|Title||Citation||Alternate Citation||Agency Citation||Summary||Type|
|Levine v. National Railroad Passenger Corporation||80 F. Supp. 3d 29 (D.D.C. 2015)||2015 WL 674073 (D.D.C., 2015)||This action arose from plaintiff’s experience of bringing her service dog on Amtrak trains. Plaintiff brought claims on her own behalf and on behalf of a putative class of other disabled passengers against Amtrak pursuant to the Americans with Disabilities Act, the Rehabilitation Act of 1973, and the District of Columbia Human Rights Act. Each claim related to Amtrak′s alleged practice of storing luggage in its train's “mobility aid” seating areas. Amtrak argued, amongst other things, that plaintiff lacked Article III Constitutional Standing because she had not suffered an injury in fact. The district court agreed and granted Amtrak′s motion to dismiss. The case was dismissed in its entirety.||Case|
|DE - Dogs - Consolidated Dog Laws||16 Del.C. § 3041F - 3059F; 16 Del.C. § 3071F - 3081F; 3 Del.C. § 8201 - 8213; 16 Del.C. §§ 3010F - 3021F; 6 Del.C. § 4001 - 4011; 7 Del.C. § 570; 7 Del.C. § 1701 - 1740; 22 Del.C. § 116||
These statutes comprise Delaware's dog laws. Among the provisions include licensing requirements, laws concerning hunting field trials, and the dangerous dog subchapter.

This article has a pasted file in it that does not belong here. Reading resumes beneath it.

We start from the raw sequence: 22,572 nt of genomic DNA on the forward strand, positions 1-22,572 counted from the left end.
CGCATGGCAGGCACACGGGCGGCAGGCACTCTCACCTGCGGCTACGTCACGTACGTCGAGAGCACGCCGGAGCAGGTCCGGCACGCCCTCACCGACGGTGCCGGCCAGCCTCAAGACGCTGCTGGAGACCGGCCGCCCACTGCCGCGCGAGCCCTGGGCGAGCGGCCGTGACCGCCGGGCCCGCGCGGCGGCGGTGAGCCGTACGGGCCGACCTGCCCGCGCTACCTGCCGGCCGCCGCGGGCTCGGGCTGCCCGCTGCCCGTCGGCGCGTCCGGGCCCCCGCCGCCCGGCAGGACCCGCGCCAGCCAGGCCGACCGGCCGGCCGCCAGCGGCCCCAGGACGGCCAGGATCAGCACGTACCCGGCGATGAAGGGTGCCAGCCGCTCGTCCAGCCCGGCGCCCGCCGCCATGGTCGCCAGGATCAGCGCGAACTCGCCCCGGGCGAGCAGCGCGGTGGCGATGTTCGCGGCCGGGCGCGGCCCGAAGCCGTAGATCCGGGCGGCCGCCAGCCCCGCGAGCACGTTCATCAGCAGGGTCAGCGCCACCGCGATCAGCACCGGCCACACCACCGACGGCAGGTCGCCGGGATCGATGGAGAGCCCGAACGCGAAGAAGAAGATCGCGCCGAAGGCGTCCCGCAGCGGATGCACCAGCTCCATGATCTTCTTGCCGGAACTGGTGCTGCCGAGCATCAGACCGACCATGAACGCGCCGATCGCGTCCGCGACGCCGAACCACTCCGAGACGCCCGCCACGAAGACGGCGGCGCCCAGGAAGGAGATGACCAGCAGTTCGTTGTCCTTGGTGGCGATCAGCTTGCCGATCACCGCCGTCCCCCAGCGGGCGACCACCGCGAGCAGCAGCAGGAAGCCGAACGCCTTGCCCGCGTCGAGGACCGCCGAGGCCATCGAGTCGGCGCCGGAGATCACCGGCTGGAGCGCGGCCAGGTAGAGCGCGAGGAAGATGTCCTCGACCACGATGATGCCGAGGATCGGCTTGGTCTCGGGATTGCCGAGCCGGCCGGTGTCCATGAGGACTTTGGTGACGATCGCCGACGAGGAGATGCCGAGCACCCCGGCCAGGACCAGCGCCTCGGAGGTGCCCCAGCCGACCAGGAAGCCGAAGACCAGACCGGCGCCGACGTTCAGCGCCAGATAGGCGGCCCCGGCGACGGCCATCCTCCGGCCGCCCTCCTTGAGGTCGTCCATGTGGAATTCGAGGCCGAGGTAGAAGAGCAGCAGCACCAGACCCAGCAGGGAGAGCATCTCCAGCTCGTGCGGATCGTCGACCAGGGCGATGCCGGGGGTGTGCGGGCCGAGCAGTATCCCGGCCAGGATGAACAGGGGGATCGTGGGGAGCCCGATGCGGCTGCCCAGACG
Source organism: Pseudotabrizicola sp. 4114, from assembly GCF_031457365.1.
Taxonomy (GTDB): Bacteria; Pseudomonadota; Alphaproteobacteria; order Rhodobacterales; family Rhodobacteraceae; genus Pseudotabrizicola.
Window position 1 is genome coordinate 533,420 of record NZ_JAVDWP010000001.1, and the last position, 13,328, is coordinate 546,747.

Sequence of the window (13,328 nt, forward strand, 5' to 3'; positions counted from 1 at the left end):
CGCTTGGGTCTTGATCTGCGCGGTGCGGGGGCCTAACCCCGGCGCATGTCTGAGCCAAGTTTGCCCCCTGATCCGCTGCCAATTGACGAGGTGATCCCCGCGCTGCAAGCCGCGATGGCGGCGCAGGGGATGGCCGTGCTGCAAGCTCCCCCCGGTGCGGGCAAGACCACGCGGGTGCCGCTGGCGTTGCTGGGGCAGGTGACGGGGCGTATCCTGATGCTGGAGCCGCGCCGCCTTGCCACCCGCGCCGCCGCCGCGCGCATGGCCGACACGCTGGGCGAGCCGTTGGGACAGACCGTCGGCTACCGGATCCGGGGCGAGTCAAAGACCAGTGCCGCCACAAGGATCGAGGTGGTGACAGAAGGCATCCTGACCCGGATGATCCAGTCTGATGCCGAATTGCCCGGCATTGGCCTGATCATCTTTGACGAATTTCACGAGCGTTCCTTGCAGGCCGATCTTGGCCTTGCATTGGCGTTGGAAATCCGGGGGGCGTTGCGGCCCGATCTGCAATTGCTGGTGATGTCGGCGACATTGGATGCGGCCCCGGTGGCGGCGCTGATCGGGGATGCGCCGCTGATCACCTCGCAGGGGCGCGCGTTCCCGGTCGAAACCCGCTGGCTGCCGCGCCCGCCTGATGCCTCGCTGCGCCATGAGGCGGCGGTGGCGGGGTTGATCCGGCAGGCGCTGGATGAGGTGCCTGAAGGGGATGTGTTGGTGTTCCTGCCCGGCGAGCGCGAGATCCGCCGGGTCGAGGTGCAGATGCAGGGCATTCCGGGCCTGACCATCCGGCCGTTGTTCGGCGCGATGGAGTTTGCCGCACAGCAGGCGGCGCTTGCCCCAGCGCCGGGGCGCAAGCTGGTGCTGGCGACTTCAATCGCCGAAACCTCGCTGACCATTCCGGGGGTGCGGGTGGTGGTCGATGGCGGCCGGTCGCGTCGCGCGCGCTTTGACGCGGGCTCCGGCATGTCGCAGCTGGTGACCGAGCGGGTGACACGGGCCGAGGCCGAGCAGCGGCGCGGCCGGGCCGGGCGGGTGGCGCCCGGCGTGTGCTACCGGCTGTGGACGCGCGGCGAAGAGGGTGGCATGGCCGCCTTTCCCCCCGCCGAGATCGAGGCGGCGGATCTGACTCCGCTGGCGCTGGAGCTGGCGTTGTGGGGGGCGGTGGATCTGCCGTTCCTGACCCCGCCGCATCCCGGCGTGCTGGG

|Hoctor v. Dept of Agriculture||82 F.3d 165 (7th Cir. 1996)||
A dealer raised exotic animals (mainly big cats), and USDA ordered that the dangerous ones be fenced, with fencing being a minimum of eight-feet high. However, the animal housing standard only required that the fencing be sturdy enough to prevent the animals from escaping. The eight-foot rule established by USDA was considered arbitrary, and it did not have to be followed.
|Warren v. Delvista Towers Condominium Ass'n, Inc.||49 F.Supp.3d 1082 (S.D. Fla. 2014)||In its motion for summary judgment, Defendant argues Plaintiff’s accommodation request under the Federal Fair Housing Act (the “FHA”) to modify Defendant's “no pet” policy was unreasonable because Plaintiff's emotional support animal was a pit bull and pit bulls were banned by county ordinance. In denying the Defendant’s motion, the District Court found that changing a no pets policy for an emotional support animal was a reasonable accommodation under the FHA. The court also found that enforcing the county ordinance would violate the FHA by permitting a discriminatory housing practice. However, in line with US Department of Housing and Urban Development notices, the court found genuine issues of material fact remained as to whether the dog posed a direct threat to members of the condominium association, and whether that threat could be reduced by other reasonable accommodations.||Case|